That is why we are investing in our workforce. We have met our target to recruit an additional 2,500 prison officers several months ahead of schedule, helping to ensure that prisoners can be supported to attend scheduled healthcare appointments and receive weekly, one-to-one support from a named prison officer. These officers will coach, signpost and encourage individuals in order that they feel settled and safe and part of this may include signposting individuals to mental health treatment in prison.
Beyond staff support, HMPPS invests in various support services for prisoners which can help promote mental health treatment. For example, HMPPS recently refreshed its partnership with the Samaritans to continue funding the Listeners scheme, which trains selected prisoners to provide emotional support to peers.
The Department recognises the impact that the prison environment can have on prisoner health and wellbeing, particularly for prisoners with a mental health diagnosis. This is why we are focussing on getting the basics right through our prison estate transformation programme, delivering decent prisons that improve opportunities for rehabilitation and create safe and secure environments for staff and offenders.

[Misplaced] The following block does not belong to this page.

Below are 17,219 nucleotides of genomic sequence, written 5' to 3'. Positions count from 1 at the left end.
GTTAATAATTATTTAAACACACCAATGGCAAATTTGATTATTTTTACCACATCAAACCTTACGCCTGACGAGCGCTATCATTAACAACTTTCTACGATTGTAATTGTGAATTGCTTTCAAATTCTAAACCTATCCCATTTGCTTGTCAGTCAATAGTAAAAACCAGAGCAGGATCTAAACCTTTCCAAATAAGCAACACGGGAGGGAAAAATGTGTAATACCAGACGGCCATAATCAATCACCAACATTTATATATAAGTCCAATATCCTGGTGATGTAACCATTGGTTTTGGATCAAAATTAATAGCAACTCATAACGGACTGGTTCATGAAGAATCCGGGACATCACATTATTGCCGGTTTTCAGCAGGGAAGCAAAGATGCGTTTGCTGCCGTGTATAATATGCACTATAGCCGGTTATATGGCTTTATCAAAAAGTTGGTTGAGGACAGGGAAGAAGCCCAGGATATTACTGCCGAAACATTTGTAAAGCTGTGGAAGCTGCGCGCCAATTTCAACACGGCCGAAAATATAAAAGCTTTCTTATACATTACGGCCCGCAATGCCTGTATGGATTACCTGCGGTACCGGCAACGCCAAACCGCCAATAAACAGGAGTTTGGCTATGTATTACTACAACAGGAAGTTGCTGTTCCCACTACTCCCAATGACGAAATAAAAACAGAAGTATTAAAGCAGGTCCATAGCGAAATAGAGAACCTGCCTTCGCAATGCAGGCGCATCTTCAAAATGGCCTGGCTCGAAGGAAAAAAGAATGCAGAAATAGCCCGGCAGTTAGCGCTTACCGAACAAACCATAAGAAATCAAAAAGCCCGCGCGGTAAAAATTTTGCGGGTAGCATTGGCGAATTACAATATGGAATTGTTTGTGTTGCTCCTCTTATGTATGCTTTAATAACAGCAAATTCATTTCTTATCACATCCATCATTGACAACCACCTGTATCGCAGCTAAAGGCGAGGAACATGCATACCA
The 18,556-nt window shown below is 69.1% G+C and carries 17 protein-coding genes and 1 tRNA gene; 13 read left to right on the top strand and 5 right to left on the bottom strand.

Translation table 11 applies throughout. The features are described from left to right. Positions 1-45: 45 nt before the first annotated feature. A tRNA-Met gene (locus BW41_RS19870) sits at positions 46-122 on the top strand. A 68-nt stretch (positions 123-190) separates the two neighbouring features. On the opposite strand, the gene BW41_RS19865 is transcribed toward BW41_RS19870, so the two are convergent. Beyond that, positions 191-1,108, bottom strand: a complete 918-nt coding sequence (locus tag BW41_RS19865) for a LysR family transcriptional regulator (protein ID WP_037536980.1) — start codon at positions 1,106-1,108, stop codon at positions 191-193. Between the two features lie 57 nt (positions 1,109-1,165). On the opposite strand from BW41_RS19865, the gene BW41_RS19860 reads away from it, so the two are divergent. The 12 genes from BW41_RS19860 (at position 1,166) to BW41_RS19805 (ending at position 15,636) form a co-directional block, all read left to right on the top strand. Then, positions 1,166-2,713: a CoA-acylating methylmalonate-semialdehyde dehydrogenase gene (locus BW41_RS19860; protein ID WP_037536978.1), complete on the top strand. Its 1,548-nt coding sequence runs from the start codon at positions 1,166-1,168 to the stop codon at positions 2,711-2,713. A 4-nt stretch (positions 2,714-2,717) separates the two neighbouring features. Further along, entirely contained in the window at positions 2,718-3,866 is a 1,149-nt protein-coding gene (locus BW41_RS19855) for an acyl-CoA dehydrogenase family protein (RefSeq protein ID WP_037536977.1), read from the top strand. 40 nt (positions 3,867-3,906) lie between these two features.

Question 3: To ask the Secretary of State for Health and Social Care, what steps his Department has taken to promote mental health first aid. (163061)
Answer: Jackie Doyle-Price MP:
The Department has committed to delivering mental health “first aid” training to a member of staff in all schools across England by the end of this Parliament.
The programme to deliver Youth Mental Health First Aid training to secondary school staff is in its second year of delivery. We have so far invested over £450,000 in the programme, and have delivered the training to staff in over 1,300 secondary schools. We expect to reach 2,000 schools by the end of 2018/19.
The Department has set aside a further £5 million to deliver mental health first aid and awareness training to a member of staff in all primary schools across England by the end of this Parliament.
In addition to this, the Department is working with Public Health England to launch a £15 million national campaign in autumn 2018 to train 1 million people in mental health awareness and first aid.